MR. JUSTICE STEVENS, Circuit Justice.
Proceedings to reorganize the Chicago, Rock Island and Pacific Railroad (the Rock Island) pursuant to § 77 of the Bankruptcy Act, 11 U. S. C. § 205, have been pending before Judge McGarr in the United States District Court for the Northern District of Illinois for over five years. Because the Rock Island had been sustaining continuing substantial losses, on January 25, 1980, Judge McGarr ordered the Trustee to prepare and file a preliminary plan of liquidation. On May 27, 1980, the Interstate Commerce Commission filed an advisory report with the District Court concluding "that abandonment of the Rock Island and its dissolution as an operating railroad is required by the public convenience and necessity." Consistent with its own precedents, the Commission apparently did not recommend that any special labor protection condition be imposed on the Rock Island in
connection with the abandonment. On June 2, 1980, after receiving briefs and hearing argument, Judge McGarr entered an order authorizing complete abandonment of all Rock Island operations and expressly holding that "no labor protection arrangements may be imposed on the Rock Island estate."
Two days earlier, however, the President had signed Public Law 96-254, 94 Stat. 399, 45 U. S. C. § 1001 et seq. (1976 ed., Supp. IV), entitled the Rock Island Railroad Transition and Employee Assistance Act (Act). Section 106(a) of the Act required the Trustee, within 10 days, to enter into an agreement with the collective-bargaining representatives of Rock Island employees and former employees to provide for labor protection payments to terminated employees. Section 106 (b) authorized the Interstate Commerce Commission to impose a labor protection arrangement on the estate if the Trustee failed to reach agreement with the unions. Section 110 of the Act authorized the Trustee to borrow up to $75 million from the United States to provide the funds for payments pursuant to that arrangement. It further provides that such borrowing, as well as the employee protection claims themselves, should be treated as an expense of administration. It is my understanding that, effectively, the employee protection payments and any concomitant obligations of repayment to the United States are thus given priority over the claims of the general creditors on the assets of the estate. The Act further provides that no court may stay the payment of any labor protection benefits. And finally, § 110(e) provides: "Except in connection with obligations guaranteed under this section, the United States shall incur no liability in connection with any employee protection agreement or arrangement entered into under § 106 of this Title."*fn1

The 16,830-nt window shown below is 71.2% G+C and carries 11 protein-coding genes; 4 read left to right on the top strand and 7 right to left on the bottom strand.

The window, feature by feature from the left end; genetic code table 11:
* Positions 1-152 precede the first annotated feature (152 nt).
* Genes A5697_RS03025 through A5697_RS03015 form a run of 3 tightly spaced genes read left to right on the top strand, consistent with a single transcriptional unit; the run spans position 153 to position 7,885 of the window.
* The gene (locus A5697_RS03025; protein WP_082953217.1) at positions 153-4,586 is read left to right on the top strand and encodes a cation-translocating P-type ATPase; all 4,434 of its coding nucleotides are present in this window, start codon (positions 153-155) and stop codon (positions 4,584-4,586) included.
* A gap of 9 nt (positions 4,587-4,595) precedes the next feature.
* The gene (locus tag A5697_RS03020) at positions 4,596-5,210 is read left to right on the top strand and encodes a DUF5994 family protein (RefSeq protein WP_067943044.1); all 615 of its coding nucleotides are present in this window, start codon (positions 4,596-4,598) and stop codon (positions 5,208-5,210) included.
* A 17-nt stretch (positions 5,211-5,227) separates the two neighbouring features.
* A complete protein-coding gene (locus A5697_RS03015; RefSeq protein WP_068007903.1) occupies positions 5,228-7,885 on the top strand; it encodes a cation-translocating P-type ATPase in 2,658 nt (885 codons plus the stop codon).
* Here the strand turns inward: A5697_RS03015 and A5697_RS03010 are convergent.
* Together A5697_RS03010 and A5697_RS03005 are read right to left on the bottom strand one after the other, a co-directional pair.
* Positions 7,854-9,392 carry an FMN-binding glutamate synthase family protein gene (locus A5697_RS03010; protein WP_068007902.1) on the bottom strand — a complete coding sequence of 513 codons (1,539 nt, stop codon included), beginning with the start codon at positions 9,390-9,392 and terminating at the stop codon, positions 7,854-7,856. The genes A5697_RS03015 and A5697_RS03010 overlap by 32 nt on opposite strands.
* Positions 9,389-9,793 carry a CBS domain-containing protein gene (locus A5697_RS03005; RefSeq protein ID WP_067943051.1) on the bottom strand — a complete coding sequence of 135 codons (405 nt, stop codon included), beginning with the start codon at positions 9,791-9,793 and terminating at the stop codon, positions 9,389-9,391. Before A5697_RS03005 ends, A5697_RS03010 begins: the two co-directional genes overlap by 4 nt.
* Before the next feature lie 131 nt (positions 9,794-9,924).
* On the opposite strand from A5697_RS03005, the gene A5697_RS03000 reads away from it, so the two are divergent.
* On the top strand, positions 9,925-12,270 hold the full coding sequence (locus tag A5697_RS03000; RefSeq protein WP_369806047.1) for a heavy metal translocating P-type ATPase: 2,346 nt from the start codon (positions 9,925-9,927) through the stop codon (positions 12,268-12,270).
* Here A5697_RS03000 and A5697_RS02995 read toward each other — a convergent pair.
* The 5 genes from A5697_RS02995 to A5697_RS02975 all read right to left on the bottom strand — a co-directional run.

Within the 10-day period, the Trustee applied for a preliminary injunction against implementation of the labor protection arrangement provisions of the Act on the ground that
the statute authorized an unconstitutional taking of the property of the estate. Judge McGarr granted that relief, concluding that (1) the procedural provisions of the Act required him to take action immediately in order to preserve the estate from irreparable damage, (2) there were no pre-existing contractual or statutory obligations to make labor protection payments that were being quantified by the Act, and (3) the Act would serve neither a public purpose nor the interest of the estate in view of the total abandonment of the Rock Island's operations that had been authorized. He also implicitly concluded that the statutory program could not be justified as necessary to facilitate sales by the Trustee of portions of the railroad's operating properties.
On June 21, 1980, applicant Railway Labor Executives' Association applied to me in my capacity as Circuit Justice for a stay of Judge McGarr's preliminary injunction.*fn2 Four days later, on June 25, 1980, the United States filed a memorandum supporting that stay application. The applicant contends that the estate will not suffer irreparable damage by simply permitting the negotiation of a labor protection plan to commence. It argues that even if payments pursuant to such a plan would result in an unconstitutional taking of the estate's property, the estate might still be able to convince Judge McGarr that the statutory prohibition against court orders prohibiting payments pursuant to such arrangement is
unconstitutional, and that it would be better to enjoin such payments rather than the negotiation of the underlying plan. Alternatively, it is argued that a remedy against the Government to make the estate whole may ultimately be available in the Court of Claims under the ...